Emily Carr still fascinates

I recently visited the Vancouver Art Gallery’s exhibition, “Emily Carr: New Perspectives on a Canadian Icon,” which runs October 7, 2006 – January 7, 2007. The whole first floor of the gallery is dedicated to the well-loved British Columbia artist, who lived from 1871-1945. Divided into three theme areas, the exhibit begins with a partial recreation of the National Gallery’s 1927 exhibition, “West Coast Art: Native and Modern,” which brought together Carr’s art with First Nations art, as well as works by Paul Kane, A.Y. Jackson and others. The show includes some paintings of Carr’s that I haven’t seen before, as well as hooked rugs and painted pottery, which she created during her years as a Victoria landlady.

The exhibit is well worth a visit. The museum offers programs for School groups, and SuperSunday, the third Sunday of each month, is a great time for families to attend, with hands-on art activities for children happening throughout the gallery. During past SuperSundays, I have dressed in period costume and read from my novels about Emily Carr’s childhood, “Discovering Emily” and “Emily’s Dream” (both published by Orca). My aim with the books is to introduce children to the real person behind the famous artist and show them she was once an ordinary child like them – with her own frustrations and dreams. Emily fulfilled her dreams, and so could they.

People find their way to a love of Emily Carr through different routes. For some, it is through her paintings. For others, it is through her own writings about her life. Some children will get their first glimpse of Carr through books such as “Discovering Emily” and “Emily’s Dream” or the picture book, “Emily Carr: At the Edge of the World,” written by Jo Ellen Bogart and illustrated by CWILL member Maxwell Newhouse. How did you discover Emily?

About Jacqueline Pearce

I am a writer (and occasionally, artist) living on the westcoast of Canada. I write novels, short stories and poetry for children and young adults. When I'm not at my computer, I explore the city, finding inspiration in hints of history, unexpected art, and glimpses of wild nature pushing up between the cracks. Sometimes, the resulting thoughts and haiku find there way onto my blog, "wildink."
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4 Responses to Emily Carr still fascinates

  1. Craig says:

    My first experience of Emily was while living in Victoria and speaking with some of the eldery residents who remembered Emily Carr riding her bicycle around the James Bay area loaded with “stuff” including her pet monkey… the impression was she was an poor, eccentric woman that didn’t fit in to society… she wasn’t famous then… yet in death her work graces the finest museums worldwide… it is sad that artists must struggle for so long before society recognizes their gifts.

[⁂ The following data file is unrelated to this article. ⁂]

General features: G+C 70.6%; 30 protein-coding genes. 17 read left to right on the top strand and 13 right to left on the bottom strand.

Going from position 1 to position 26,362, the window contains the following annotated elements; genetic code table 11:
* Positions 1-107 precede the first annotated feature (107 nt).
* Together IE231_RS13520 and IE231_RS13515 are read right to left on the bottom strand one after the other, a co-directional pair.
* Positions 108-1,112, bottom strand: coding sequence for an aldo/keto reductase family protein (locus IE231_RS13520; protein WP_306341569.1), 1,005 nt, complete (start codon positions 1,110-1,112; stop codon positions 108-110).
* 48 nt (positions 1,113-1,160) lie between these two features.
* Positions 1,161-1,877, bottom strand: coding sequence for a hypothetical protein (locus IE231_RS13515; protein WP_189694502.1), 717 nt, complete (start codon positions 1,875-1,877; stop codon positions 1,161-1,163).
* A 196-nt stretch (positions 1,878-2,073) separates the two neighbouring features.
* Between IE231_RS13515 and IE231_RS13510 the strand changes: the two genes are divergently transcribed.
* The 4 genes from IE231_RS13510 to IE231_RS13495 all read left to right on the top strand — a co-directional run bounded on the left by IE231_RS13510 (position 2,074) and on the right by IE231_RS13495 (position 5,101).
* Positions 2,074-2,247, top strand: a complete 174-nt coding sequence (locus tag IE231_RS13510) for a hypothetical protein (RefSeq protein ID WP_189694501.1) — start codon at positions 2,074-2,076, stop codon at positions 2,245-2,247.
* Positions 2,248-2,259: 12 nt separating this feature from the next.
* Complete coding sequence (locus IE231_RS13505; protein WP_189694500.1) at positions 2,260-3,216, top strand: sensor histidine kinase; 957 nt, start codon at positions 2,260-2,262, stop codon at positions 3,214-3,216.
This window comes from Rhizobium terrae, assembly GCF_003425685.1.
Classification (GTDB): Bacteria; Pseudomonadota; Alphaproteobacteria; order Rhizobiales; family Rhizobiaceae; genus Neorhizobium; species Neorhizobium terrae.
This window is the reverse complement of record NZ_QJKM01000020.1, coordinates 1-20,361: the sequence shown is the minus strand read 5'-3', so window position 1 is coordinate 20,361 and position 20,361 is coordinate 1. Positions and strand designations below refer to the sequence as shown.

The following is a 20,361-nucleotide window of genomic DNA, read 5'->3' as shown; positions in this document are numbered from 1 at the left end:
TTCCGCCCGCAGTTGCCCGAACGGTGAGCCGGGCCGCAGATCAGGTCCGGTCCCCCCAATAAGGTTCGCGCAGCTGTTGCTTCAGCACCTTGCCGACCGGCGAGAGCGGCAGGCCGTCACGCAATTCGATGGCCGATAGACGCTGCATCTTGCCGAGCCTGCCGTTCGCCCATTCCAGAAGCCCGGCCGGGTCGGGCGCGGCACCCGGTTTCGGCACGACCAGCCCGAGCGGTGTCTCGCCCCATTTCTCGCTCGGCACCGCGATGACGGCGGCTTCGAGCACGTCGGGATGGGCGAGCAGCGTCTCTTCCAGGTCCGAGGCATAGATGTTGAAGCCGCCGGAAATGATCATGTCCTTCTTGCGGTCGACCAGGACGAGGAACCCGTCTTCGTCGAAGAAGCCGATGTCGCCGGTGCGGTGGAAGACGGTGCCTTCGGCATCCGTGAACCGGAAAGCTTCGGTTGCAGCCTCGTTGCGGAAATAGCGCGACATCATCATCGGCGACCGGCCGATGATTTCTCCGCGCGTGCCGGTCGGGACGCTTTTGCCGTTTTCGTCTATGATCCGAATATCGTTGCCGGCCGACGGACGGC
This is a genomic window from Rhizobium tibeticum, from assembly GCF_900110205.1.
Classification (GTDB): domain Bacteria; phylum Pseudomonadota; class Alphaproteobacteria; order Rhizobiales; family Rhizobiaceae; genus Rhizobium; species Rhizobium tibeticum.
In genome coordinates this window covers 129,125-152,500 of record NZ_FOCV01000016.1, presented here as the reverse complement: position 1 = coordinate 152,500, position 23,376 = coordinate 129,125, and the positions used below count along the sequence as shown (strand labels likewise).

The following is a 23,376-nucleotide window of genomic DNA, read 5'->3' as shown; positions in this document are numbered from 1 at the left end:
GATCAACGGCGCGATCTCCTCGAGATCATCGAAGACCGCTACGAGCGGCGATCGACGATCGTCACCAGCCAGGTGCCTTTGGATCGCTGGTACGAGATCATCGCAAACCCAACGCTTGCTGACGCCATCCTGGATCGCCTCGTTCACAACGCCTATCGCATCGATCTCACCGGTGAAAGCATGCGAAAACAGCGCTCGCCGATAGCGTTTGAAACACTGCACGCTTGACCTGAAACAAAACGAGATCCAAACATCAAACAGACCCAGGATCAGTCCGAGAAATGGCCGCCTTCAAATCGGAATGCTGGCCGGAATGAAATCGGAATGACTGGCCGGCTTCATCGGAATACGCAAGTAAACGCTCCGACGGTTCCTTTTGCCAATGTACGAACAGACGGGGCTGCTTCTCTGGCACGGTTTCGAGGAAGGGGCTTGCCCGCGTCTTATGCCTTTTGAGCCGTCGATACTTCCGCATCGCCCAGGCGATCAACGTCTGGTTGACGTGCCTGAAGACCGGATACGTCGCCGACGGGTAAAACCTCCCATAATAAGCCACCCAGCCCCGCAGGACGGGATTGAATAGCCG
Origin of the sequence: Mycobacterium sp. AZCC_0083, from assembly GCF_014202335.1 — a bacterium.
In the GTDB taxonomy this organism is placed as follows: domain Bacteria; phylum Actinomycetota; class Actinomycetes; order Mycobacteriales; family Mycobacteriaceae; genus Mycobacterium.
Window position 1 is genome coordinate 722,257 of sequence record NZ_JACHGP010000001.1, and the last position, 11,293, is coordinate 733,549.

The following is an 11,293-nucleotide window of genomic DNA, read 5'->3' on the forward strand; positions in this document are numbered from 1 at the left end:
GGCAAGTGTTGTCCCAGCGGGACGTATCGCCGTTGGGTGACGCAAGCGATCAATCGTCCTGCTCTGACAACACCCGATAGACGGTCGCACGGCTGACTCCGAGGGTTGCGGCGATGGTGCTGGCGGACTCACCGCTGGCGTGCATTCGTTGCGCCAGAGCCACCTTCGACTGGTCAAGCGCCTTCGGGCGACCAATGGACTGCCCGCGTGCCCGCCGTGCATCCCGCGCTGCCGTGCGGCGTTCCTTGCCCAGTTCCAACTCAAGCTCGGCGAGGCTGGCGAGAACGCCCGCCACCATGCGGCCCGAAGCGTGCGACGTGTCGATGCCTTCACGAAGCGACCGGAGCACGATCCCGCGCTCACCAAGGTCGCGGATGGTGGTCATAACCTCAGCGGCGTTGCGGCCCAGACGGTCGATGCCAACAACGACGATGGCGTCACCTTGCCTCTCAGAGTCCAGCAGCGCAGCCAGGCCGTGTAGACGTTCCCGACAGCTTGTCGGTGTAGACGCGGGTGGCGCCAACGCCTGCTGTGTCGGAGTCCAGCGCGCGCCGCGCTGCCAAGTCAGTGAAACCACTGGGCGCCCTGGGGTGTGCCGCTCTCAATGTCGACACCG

2. Jean-Pierre says:

    It’s hard for me to say when I first ran into Emily Carr. I grew up on Vancouver Island (Cowichan valley) so I’d like to say that I was aware of Emily when I was very young but… I don’t think I actually visited the Victoria Art gallery until after I started at university. I know I never saw any of her works until I went to U.B.C. and went to the VAG. I think I must have first read her books while a first year university student too. And yet it seems as if I must have known about her earlier. I wonder why that is. Maybe because she has become part of the landscape. Can you imagine a B.C. without Emily Carr? It hardly seems possible now. She’s everywhere. She’s become timeless like the totems and the forest.

  3. Joanne says:

    I can’t remember when I first heard of Emily Carr, but I know I found her books facinating. Her life and experiences living in Victoria and on the West Coast are so different from my own. She really opened my eyes to what life was like in the early 1900’s for First Nations people. Sometimes when I walk around downtown or in James Bay I can still feel Emily there.

  4. Rochelle says:

    I had never heard of Emily Carr when I was a child. As an adult I began to familiarize myself with her art. I found her art fascinating and I grew to like the way Emily portrayed nature through her art. I’ve always admired her art although to me she was an artist before her time. She is now a Canadian treasure. I have enjoyed reading Jacqueline’s stories of Emily. A special time was when Jacqueline read parts of her book on Emily at Emily Carr House over the Christmas period. The Carr house was decorated as it would have been in Emily Carr’s time and was beautifully presented.
    It was most memorable.

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